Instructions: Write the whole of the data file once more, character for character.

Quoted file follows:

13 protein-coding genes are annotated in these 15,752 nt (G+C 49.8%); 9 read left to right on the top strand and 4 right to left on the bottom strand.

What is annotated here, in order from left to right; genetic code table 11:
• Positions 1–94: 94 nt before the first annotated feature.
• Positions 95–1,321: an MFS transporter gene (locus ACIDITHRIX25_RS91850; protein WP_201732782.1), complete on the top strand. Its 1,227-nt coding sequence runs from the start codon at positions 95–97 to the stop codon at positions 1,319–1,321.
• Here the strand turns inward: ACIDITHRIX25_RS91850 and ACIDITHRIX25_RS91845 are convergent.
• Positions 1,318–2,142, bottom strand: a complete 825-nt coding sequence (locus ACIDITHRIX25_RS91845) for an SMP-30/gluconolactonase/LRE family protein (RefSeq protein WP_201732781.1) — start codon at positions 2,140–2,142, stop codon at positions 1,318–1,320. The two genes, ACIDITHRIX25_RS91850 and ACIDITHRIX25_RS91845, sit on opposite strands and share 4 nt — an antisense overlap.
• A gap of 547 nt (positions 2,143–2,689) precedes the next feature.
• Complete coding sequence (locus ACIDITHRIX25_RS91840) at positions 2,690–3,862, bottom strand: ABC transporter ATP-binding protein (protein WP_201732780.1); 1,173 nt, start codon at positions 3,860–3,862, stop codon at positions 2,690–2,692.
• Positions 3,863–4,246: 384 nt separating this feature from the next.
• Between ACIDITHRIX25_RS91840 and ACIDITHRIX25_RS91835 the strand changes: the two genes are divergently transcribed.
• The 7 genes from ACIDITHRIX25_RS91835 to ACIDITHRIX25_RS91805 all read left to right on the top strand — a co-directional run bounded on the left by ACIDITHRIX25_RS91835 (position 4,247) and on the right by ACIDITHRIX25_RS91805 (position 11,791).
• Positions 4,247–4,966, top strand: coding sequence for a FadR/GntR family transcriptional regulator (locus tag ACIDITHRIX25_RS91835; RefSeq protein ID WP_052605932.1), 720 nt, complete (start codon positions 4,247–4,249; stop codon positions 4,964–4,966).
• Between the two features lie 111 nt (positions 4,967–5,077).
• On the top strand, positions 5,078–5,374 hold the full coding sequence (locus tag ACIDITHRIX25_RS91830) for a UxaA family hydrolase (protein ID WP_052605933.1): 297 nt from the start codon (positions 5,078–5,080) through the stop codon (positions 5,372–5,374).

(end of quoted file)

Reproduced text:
13 protein-coding genes are annotated in these 15,752 nt (G+C 49.8%); 9 read left to right on the top strand and 4 right to left on the bottom strand.

What is annotated here, in order from left to right; genetic code table 11:
• Positions 1–94: 94 nt before the first annotated feature.
• Positions 95–1,321: an MFS transporter gene (locus ACIDITHRIX25_RS91850; protein WP_201732782.1), complete on the top strand. Its 1,227-nt coding sequence runs from the start codon at positions 95–97 to the stop codon at positions 1,319–1,321.
• Here the strand turns inward: ACIDITHRIX25_RS91850 and ACIDITHRIX25_RS91845 are convergent.
• Positions 1,318–2,142, bottom strand: a complete 825-nt coding sequence (locus ACIDITHRIX25_RS91845) for an SMP-30/gluconolactonase/LRE family protein (RefSeq protein WP_201732781.1) — start codon at positions 2,140–2,142, stop codon at positions 1,318–1,320. The two genes, ACIDITHRIX25_RS91850 and ACIDITHRIX25_RS91845, sit on opposite strands and share 4 nt — an antisense overlap.
• A gap of 547 nt (positions 2,143–2,689) precedes the next feature.
• Complete coding sequence (locus ACIDITHRIX25_RS91840) at positions 2,690–3,862, bottom strand: ABC transporter ATP-binding protein (protein WP_201732780.1); 1,173 nt, start codon at positions 3,860–3,862, stop codon at positions 2,690–2,692.
• Positions 3,863–4,246: 384 nt separating this feature from the next.
• Between ACIDITHRIX25_RS91840 and ACIDITHRIX25_RS91835 the strand changes: the two genes are divergently transcribed.
• The 7 genes from ACIDITHRIX25_RS91835 to ACIDITHRIX25_RS91805 all read left to right on the top strand — a co-directional run bounded on the left by ACIDITHRIX25_RS91835 (position 4,247) and on the right by ACIDITHRIX25_RS91805 (position 11,791).
• Positions 4,247–4,966, top strand: coding sequence for a FadR/GntR family transcriptional regulator (locus tag ACIDITHRIX25_RS91835; RefSeq protein ID WP_052605932.1), 720 nt, complete (start codon positions 4,247–4,249; stop codon positions 4,964–4,966).
• Between the two features lie 111 nt (positions 4,967–5,077).
• On the top strand, positions 5,078–5,374 hold the full coding sequence (locus tag ACIDITHRIX25_RS91830) for a UxaA family hydrolase (protein ID WP_052605933.1): 297 nt from the start codon (positions 5,078–5,080) through the stop codon (positions 5,372–5,374).